3. A storage class driver uses the SCSI port/class interface to control a device of its type on any bus for which the system provides a storage port driver. A class driver is specific to a particular class of device—for example, one class driver can run all CD-ROM devices on any supported bus; another can control all disk devices. The storage class driver handles I/O requests from user applications or drivers higher in the storage stack by building SRBs containing CDBs and issuing those SRBs to the next-lower driver (a storage port driver or intervening filter driver), just as if the device were a SCSI device.

The implementation of a storage class driver is transparent to upper level drivers. A class driver for a tape or medium changer device is implemented as a device-specific miniclass driver that links to a system-supplied class driver. System-supplied class drivers for other storage devices, such as disk and CD-ROM/DVD, are implemented as single monolithic drivers.

4. An upper filter storage driver intercepts IRPs from user applications and drivers higher in the storage stack and then possibly modifies them before passing them to the next-lower driver (a storage class driver or another storage filter driver). Filter drivers typically monitor performance of the underlying device.

The type of bus to which a device is attached and the implementation of its storage port driver are transparent to upper level drivers. A storage port driver might be implemented according to the port/miniport driver architecture, like the SCSI port driver; as a monolithic driver that controls a single, standard piece of hardware, such as the IDE/ATAPI port driver; or as a filter driver that translates SRBs into the format required by a different driver stack, such as the IEEE 1394 port driver.

Storage Drivers and Device Objects

The storage device stack consists of a tree of device objects created by the drivers that are involved in handling I/O to storage devices on the system. The root of this tree is a functional device object (FDO) for a storage adapter or for another driver stack integrated with the storage stack. The leaves of this tree are device objects for use by file systems and user-mode applications.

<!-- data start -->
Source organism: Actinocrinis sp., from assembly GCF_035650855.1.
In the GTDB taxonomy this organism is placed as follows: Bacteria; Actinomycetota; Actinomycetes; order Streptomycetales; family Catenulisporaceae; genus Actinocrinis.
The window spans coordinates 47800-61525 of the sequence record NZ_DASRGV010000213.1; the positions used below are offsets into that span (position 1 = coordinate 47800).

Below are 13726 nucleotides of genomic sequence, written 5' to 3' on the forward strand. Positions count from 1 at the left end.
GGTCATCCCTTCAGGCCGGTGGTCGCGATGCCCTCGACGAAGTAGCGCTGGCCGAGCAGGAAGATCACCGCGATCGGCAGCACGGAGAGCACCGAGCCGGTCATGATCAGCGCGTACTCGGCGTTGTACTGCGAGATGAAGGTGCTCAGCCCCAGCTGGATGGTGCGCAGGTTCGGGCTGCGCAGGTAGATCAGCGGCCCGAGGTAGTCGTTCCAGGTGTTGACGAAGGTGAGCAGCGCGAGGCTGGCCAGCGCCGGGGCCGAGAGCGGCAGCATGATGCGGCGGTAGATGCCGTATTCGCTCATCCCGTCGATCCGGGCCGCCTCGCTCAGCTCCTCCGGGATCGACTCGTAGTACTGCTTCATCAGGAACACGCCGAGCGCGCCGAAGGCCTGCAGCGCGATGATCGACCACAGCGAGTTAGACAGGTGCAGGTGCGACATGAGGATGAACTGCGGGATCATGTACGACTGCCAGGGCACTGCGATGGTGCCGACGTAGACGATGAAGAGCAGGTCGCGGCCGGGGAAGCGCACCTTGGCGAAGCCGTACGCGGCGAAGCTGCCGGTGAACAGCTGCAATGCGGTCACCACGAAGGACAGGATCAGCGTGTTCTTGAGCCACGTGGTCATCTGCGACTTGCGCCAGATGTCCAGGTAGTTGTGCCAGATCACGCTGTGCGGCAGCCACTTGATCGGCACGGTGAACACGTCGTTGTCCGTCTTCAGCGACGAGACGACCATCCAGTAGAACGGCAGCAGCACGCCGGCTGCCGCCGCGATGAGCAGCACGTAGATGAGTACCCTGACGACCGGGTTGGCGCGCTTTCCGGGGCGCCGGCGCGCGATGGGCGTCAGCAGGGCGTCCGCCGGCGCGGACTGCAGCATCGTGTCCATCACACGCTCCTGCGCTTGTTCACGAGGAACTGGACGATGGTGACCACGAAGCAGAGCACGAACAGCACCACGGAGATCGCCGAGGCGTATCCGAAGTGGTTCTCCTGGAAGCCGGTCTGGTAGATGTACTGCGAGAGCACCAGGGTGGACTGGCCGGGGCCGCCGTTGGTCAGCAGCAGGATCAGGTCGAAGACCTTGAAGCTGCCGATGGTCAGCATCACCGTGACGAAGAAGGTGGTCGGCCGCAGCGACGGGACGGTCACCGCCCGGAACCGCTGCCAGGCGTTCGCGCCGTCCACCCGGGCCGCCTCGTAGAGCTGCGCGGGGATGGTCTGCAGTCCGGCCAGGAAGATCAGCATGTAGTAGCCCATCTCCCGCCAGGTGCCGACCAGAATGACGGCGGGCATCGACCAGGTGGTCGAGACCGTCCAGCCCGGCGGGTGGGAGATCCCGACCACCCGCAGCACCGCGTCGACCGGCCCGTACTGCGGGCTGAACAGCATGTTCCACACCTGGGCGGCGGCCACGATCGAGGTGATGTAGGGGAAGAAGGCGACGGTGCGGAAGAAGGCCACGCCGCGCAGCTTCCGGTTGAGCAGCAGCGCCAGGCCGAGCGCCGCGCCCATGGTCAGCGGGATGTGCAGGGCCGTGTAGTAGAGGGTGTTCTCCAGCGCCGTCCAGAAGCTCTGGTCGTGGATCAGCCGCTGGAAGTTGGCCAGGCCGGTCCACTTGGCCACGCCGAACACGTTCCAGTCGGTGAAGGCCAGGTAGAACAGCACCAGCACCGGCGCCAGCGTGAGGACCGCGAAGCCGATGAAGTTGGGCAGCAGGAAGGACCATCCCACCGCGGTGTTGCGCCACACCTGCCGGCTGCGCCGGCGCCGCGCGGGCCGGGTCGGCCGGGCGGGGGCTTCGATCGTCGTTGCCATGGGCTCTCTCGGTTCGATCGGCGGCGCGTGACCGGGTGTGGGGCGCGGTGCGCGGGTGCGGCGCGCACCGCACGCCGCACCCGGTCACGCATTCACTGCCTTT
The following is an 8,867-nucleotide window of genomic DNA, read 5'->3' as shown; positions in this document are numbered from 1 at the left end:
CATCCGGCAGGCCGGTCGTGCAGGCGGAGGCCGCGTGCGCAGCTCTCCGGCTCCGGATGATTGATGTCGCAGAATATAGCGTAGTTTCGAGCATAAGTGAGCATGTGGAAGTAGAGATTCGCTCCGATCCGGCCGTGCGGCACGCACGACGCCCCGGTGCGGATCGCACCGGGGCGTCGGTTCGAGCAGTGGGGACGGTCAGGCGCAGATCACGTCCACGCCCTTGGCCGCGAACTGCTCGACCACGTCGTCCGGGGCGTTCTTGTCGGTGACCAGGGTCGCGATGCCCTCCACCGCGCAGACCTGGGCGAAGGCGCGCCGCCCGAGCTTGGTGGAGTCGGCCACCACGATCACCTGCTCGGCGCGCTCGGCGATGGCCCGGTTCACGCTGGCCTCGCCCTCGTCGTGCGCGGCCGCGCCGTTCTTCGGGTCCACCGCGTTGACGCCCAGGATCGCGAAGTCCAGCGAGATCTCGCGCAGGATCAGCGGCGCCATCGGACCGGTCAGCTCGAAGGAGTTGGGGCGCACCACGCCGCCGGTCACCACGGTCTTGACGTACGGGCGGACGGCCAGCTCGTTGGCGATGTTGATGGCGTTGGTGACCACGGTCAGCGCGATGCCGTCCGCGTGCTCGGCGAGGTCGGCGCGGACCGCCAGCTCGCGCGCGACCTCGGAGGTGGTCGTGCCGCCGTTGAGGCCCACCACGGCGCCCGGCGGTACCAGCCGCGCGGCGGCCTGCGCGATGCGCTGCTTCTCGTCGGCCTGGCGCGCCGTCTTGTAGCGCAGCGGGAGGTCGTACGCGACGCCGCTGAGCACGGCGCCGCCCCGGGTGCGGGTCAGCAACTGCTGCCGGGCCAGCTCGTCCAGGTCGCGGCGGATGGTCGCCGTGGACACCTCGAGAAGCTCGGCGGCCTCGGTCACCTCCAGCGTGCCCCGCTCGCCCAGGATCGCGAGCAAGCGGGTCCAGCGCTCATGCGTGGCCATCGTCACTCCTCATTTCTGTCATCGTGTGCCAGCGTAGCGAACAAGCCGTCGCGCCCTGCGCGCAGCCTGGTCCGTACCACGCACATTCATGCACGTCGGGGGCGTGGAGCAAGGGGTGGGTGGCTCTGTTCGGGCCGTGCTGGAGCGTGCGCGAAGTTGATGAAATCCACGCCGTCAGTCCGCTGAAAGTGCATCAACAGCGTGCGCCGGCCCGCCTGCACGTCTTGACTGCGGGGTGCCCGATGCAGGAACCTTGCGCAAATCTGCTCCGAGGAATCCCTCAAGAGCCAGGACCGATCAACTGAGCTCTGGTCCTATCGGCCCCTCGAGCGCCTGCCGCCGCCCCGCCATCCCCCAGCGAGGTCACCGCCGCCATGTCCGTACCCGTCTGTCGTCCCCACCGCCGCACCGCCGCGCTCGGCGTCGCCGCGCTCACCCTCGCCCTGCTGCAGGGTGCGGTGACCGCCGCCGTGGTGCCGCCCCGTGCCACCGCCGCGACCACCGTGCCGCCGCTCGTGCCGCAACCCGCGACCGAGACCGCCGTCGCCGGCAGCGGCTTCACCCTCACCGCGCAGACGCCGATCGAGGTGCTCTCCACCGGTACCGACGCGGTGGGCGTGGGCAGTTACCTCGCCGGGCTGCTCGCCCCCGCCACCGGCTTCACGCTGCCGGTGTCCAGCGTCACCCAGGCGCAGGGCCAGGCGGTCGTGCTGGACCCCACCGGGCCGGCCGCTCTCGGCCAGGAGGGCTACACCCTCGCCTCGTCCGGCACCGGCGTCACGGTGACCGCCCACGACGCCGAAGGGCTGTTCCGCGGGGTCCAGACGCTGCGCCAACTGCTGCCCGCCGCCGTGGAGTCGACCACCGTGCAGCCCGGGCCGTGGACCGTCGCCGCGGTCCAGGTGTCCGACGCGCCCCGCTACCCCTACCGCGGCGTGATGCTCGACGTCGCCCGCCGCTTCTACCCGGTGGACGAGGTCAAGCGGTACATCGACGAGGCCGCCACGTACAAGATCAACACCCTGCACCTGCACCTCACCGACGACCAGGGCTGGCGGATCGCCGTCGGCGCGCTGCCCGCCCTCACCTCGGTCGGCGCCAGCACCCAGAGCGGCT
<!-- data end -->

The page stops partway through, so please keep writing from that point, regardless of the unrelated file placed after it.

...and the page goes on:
A PDO (Physical Device Object) or FDO (Functional Device Object) are simply the logical representation of the actual devices via a datastructure in the Windows Kernel. Only the Storage Miniport driver which plugs into the Storage Port Driver is aware of the actual device functionality and layout. The port driver creates a physical device object (PDO) to represent the physical port. Each class driver creates its own functional device object (FDO) to represent the keyboard or mouse device as a target for I/O requests.

Like any PnP driver, a storage class or storage filter driver adds itself to the tree in its AddDevice routine by creating a device object with IoCreateDevice and attaching it to the device stack with IoAttachDeviceToDeviceStack, using the pointer to the device object passed to the driver’s AddDevice routine by the PnP manager at initialization. IoAttachDeviceToDeviceStack attaches the new device object to the current top of the device stack.

Storage port drivers create physical device objects (PDOs) of type FILE_DEVICE_MASS_STORAGE. The disk class, CD-ROM class, tape class and changer class drivers create FDOs of types FILE_DEVICE_DISK, FILE_DEVICE_CD_ROM, FILE_DEVICE_TAPE, and FILE_DEVICE_CHANGER respectively.

The example below gives a perspective on how a Storage Device Stack is layered is below.

Device Object Example for a SCSI HBA

The following figure shows the device objects that are created for system with a PCI IEEE 1394 controller and a PCI SCSI adapter with a CD-ROM and partitionable disk device attached.


Additional References:

Device Object Example for an IEEE 1394 Controller

Device Object Example for a PCI IDE Controller

Device Object Example for a USB Mass Storage Device

This brings me to the end of this post, in the next post we will be discussing more about the the IRPs

Note: The content of this blog has been primarily picked up from MSDN and WDK Documentation AS IS

Pushkar Prasad